20 August 2022
Last weekend in Lower Frick Park Charity Kheshgi and I saw thousands of caterpillars and a lot of frass dropping from the trees above the pedestrian bridge over Nine Mile Run (pictured above).
Many insects are specialists, consuming a single plant family or genus during in their larval phase. If you can name the plant the caterpillar is eating, you can narrow down the identity of the bug.
Using that method I tried to name the leaves the caterpillars were skeletonizing (eating habits are another clue!) but most were too damaged to identify. Eventually I found a few intact elm-like leaves.
The photo match for “larvae that skeletonize elm leaves” included an adult form matches the golden yellow mystery beetle I saw this summer in Frick Park. These are larger elm leaf beetles (Monocesta coryli).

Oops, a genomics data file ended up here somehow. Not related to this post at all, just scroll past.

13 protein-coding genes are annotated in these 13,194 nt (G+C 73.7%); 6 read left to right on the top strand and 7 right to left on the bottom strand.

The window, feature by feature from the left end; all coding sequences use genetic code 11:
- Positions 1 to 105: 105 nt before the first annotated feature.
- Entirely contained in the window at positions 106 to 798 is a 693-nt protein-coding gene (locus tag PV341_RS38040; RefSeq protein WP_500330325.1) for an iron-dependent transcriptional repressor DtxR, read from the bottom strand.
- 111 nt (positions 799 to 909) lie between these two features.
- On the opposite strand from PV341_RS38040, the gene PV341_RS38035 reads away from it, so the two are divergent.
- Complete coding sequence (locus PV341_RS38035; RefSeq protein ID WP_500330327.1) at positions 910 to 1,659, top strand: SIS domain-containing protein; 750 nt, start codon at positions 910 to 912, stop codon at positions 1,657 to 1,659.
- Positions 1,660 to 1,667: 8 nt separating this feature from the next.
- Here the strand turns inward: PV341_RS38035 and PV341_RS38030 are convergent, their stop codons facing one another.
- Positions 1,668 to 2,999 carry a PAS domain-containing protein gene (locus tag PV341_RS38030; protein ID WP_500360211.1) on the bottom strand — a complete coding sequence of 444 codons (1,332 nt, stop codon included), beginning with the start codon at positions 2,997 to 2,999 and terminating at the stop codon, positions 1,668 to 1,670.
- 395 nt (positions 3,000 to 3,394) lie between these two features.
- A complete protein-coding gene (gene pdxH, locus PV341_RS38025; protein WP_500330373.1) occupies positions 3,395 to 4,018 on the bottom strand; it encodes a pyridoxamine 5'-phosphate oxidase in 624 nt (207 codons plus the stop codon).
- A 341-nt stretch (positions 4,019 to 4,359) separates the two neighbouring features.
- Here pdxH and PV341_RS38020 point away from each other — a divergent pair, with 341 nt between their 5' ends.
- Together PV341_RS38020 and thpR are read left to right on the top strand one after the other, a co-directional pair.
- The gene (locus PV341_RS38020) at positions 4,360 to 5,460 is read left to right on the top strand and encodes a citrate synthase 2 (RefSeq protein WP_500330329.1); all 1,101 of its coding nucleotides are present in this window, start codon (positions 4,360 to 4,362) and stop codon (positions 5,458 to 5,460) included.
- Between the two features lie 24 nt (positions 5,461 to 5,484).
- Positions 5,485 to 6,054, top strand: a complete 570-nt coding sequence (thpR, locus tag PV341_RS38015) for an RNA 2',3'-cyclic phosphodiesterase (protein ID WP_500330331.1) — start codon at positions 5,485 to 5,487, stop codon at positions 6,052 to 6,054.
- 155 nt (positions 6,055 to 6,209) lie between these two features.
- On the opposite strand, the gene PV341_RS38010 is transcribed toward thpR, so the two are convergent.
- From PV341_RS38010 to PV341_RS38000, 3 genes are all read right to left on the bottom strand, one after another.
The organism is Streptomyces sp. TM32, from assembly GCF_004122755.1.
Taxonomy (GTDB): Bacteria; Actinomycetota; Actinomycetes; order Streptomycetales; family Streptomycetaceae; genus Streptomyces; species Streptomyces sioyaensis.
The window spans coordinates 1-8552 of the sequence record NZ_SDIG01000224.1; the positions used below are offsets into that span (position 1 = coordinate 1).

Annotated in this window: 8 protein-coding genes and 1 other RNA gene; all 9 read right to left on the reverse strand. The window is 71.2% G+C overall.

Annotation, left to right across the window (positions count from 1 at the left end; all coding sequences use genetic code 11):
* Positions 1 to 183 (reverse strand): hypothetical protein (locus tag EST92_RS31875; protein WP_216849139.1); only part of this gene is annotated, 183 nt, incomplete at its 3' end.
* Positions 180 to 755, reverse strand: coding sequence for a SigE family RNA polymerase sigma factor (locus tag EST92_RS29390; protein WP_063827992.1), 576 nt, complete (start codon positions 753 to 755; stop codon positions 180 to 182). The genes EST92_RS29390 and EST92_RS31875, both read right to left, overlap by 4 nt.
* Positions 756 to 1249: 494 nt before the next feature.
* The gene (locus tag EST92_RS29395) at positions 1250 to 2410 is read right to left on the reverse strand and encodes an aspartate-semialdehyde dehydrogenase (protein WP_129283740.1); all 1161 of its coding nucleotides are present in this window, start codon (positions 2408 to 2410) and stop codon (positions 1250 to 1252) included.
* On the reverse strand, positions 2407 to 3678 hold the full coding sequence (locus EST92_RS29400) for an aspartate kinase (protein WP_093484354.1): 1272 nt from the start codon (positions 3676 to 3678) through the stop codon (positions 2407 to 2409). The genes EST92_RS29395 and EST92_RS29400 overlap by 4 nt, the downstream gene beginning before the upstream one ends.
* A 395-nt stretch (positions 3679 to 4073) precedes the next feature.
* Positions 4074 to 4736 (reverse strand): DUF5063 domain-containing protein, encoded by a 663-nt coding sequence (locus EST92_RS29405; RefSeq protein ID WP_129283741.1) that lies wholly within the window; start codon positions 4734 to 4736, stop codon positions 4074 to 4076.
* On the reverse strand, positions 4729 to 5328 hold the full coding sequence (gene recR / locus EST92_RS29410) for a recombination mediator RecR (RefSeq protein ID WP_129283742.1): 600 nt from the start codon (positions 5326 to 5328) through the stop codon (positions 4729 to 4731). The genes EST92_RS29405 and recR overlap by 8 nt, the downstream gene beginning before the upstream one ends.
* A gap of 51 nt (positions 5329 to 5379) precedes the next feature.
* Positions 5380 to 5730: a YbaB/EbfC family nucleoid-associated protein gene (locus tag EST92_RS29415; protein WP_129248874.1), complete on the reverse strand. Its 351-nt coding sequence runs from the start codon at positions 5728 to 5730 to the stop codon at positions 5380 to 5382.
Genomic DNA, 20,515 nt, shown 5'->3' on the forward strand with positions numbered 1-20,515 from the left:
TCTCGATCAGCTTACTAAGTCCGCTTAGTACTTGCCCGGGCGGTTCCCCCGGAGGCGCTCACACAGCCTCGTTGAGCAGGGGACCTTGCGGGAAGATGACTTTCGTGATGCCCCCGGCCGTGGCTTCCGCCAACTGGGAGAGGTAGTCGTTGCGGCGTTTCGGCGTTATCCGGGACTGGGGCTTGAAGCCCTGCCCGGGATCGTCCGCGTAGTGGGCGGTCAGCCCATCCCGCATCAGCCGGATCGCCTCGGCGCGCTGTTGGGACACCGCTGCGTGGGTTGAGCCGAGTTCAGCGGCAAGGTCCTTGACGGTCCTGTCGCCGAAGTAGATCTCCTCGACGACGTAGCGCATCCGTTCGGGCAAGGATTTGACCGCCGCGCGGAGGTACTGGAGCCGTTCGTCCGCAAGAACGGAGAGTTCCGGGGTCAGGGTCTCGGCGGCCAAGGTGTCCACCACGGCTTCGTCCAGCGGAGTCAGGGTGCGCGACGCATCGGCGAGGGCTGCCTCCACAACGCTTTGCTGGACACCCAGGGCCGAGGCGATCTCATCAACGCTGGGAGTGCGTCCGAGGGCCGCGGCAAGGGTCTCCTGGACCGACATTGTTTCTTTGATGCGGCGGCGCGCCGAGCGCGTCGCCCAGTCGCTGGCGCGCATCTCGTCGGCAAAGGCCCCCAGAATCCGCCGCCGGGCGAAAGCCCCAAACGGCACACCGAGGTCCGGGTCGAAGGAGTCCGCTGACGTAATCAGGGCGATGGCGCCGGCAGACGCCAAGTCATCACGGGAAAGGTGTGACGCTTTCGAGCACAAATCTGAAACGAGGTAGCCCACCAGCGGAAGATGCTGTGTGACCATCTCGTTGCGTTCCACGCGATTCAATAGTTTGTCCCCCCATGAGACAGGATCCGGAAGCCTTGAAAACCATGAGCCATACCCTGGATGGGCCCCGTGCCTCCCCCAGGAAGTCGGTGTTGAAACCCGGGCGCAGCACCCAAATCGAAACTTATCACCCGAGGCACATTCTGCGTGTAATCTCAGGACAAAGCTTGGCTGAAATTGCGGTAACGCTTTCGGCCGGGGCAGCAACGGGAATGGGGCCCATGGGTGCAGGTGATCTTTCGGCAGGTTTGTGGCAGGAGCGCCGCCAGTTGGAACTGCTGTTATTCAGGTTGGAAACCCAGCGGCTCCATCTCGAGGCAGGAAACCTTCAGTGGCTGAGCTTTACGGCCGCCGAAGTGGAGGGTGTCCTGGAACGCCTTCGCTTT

Here’s what it will do next.
There is only one generation per year. Eggs are laid in the spring in “hard yellow crusty” masses of 24 to 58 eggs on the undersides of elm leaves. They hatch in about two weeks.
The newly eclosed larvae are about 3 mm long and greenish-yellow. They are gregarious for three to four days and feed on leaf surfaces before dispersing. The mature larvae crawl down the tree and undergo a wandering phase for a few days before entering the ground, where they remain until pupation the following late winter or early spring. Pupation lasts about a month and adults begin emerging in April. Adults are active from April until early August, with most records from June to July. Both adults and larvae exude an orange, presumably defensive, fluid when disturbed.— Univ of Florida Entomology: Larger Elm Leaf Beetle
So why are these not caterpillars? Because the larvae of beetles are called “grubs.”
(photos from bugwood, from bugguide and by Kate St. John, click on the captions to see the originals)